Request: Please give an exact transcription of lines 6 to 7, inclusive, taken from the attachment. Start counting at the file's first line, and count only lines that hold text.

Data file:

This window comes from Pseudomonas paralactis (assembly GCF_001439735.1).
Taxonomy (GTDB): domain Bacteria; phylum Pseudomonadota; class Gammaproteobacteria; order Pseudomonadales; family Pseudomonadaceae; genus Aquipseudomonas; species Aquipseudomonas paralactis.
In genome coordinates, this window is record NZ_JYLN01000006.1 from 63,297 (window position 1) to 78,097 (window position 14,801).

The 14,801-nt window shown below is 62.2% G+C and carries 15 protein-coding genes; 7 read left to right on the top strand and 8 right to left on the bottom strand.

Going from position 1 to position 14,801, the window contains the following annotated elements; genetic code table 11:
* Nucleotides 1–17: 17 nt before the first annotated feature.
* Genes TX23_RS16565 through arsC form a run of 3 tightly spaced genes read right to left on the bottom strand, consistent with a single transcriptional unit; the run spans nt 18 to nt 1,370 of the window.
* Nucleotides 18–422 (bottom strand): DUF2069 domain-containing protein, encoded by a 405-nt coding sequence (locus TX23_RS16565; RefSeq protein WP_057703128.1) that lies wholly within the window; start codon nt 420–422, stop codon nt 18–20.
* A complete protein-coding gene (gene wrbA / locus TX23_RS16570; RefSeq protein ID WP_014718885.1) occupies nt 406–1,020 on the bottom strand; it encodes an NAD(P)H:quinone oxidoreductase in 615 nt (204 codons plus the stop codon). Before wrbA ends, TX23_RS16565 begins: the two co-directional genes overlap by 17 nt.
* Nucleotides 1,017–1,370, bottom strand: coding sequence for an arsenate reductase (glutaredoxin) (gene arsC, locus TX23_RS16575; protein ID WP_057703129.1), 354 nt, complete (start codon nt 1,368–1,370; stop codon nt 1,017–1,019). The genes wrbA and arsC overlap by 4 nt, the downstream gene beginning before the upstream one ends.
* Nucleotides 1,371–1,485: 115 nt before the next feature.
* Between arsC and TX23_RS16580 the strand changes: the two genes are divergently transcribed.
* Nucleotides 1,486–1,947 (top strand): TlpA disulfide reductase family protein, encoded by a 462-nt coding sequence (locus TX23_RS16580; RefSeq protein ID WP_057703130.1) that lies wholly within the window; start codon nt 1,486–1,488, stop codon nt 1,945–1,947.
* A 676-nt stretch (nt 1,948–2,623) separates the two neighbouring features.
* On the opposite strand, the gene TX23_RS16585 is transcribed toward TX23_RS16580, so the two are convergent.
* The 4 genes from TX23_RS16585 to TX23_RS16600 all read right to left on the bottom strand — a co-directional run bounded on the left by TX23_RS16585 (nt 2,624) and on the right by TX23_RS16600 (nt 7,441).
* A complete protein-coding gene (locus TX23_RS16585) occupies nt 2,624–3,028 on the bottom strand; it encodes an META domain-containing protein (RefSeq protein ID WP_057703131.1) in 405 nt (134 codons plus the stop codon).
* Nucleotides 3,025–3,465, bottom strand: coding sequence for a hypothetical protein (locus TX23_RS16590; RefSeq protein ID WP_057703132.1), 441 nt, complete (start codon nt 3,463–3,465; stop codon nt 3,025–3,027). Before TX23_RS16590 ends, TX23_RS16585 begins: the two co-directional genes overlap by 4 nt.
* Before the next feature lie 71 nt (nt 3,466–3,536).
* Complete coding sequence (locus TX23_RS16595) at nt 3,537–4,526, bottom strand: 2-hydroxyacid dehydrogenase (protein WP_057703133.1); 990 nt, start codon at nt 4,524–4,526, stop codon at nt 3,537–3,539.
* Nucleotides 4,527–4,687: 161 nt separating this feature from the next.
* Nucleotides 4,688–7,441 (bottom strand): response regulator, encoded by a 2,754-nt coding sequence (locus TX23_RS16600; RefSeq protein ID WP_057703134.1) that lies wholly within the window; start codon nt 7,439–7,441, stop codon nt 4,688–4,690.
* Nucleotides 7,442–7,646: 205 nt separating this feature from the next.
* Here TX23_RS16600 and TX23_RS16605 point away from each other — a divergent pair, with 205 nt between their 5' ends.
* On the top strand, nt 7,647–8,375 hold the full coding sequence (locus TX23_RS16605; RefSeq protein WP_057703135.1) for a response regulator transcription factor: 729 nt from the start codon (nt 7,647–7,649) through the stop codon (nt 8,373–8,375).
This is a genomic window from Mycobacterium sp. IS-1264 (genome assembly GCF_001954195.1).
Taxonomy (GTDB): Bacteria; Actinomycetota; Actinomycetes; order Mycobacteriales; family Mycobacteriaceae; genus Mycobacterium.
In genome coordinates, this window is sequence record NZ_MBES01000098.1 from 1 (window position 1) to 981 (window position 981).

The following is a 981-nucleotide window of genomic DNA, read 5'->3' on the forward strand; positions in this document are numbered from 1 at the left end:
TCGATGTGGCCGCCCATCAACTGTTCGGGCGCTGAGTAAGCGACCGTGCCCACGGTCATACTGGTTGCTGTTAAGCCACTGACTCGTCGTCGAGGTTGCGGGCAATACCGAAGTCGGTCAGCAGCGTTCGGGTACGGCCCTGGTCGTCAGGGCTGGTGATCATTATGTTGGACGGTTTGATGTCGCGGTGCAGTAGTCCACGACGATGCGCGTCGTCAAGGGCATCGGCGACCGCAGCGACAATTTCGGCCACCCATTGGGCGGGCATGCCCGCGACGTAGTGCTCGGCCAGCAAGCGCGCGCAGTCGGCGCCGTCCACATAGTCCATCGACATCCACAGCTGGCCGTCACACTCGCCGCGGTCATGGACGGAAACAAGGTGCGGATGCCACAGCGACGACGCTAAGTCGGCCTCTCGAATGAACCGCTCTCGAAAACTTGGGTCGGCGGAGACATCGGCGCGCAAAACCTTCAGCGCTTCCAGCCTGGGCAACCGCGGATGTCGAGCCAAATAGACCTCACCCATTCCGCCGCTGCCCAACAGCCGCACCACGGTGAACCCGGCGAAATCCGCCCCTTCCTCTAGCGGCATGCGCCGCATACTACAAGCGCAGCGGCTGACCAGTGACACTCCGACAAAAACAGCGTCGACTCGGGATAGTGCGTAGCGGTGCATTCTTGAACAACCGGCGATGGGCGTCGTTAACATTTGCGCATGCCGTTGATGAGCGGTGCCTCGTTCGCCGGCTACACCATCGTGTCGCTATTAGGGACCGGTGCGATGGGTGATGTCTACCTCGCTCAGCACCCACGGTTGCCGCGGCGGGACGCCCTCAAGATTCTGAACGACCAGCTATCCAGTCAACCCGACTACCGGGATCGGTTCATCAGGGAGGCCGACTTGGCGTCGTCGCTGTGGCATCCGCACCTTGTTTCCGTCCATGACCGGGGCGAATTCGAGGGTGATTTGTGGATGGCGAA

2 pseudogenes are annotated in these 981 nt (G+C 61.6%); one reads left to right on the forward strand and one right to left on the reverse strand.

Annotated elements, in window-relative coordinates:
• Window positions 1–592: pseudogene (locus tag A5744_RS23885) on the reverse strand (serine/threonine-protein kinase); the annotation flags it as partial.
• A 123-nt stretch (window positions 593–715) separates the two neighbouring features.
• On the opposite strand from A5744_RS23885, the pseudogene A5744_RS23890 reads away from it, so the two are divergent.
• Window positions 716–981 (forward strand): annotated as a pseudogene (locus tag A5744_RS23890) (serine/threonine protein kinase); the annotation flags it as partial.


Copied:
* Nucleotides 1–17: 17 nt before the first annotated feature.
* Genes TX23_RS16565 through arsC form a run of 3 tightly spaced genes read right to left on the bottom strand, consistent with a single transcriptional unit; the run spans nt 18 to nt 1,370 of the window.